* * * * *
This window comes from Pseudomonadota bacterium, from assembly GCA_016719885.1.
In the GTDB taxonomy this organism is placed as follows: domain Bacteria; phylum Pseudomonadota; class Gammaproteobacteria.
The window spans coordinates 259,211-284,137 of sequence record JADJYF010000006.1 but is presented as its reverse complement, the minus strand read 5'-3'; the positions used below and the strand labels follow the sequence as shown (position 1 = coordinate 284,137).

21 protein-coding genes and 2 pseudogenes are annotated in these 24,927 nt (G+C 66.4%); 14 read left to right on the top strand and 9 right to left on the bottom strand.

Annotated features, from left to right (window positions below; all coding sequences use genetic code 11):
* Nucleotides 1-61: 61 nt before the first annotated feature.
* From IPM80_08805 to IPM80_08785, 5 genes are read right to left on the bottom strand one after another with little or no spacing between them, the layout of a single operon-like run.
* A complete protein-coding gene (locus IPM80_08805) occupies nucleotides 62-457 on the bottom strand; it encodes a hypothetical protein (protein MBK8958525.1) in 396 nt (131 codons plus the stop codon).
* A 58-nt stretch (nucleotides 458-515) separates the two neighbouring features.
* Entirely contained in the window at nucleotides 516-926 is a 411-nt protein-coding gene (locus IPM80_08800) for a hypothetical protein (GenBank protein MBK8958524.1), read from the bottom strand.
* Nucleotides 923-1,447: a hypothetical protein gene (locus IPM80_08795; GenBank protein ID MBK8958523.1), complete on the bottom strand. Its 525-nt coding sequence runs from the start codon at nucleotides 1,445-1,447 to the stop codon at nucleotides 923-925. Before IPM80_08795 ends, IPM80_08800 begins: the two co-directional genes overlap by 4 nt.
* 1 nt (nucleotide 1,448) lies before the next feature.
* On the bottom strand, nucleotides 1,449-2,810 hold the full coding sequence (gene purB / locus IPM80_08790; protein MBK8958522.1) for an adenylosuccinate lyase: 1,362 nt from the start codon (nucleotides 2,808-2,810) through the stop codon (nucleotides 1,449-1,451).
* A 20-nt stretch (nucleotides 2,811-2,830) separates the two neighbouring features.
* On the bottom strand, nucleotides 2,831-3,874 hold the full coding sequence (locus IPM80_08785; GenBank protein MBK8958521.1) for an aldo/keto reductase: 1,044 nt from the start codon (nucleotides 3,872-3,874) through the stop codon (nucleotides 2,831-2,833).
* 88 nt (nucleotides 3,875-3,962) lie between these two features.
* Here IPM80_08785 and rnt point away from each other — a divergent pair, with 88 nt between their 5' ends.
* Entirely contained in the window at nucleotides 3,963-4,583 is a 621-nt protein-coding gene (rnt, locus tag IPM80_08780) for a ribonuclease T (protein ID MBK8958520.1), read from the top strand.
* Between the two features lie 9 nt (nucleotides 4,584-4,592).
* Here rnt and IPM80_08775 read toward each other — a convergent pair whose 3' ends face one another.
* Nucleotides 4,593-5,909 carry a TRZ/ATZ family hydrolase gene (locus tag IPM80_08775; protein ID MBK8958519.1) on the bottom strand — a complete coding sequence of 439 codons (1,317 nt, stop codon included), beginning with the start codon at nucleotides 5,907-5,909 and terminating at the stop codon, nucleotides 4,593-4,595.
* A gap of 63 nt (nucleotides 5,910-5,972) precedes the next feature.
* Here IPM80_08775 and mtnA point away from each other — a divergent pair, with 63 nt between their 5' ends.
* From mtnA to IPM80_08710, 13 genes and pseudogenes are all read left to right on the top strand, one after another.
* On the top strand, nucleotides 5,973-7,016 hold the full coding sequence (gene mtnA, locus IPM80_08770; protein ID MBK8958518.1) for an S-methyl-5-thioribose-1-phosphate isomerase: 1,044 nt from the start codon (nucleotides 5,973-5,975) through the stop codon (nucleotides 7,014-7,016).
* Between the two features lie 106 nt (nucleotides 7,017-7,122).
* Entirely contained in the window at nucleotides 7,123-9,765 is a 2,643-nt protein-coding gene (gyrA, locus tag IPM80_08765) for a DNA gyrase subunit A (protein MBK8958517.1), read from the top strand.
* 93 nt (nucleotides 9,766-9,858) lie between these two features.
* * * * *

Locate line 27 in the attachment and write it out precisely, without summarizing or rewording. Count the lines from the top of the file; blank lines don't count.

* Entirely contained in the window at nucleotides 7,123-9,765 is a 2,643-nt protein-coding gene (gyrA, locus tag IPM80_08765) for a DNA gyrase subunit A (protein MBK8958517.1), read from the top strand.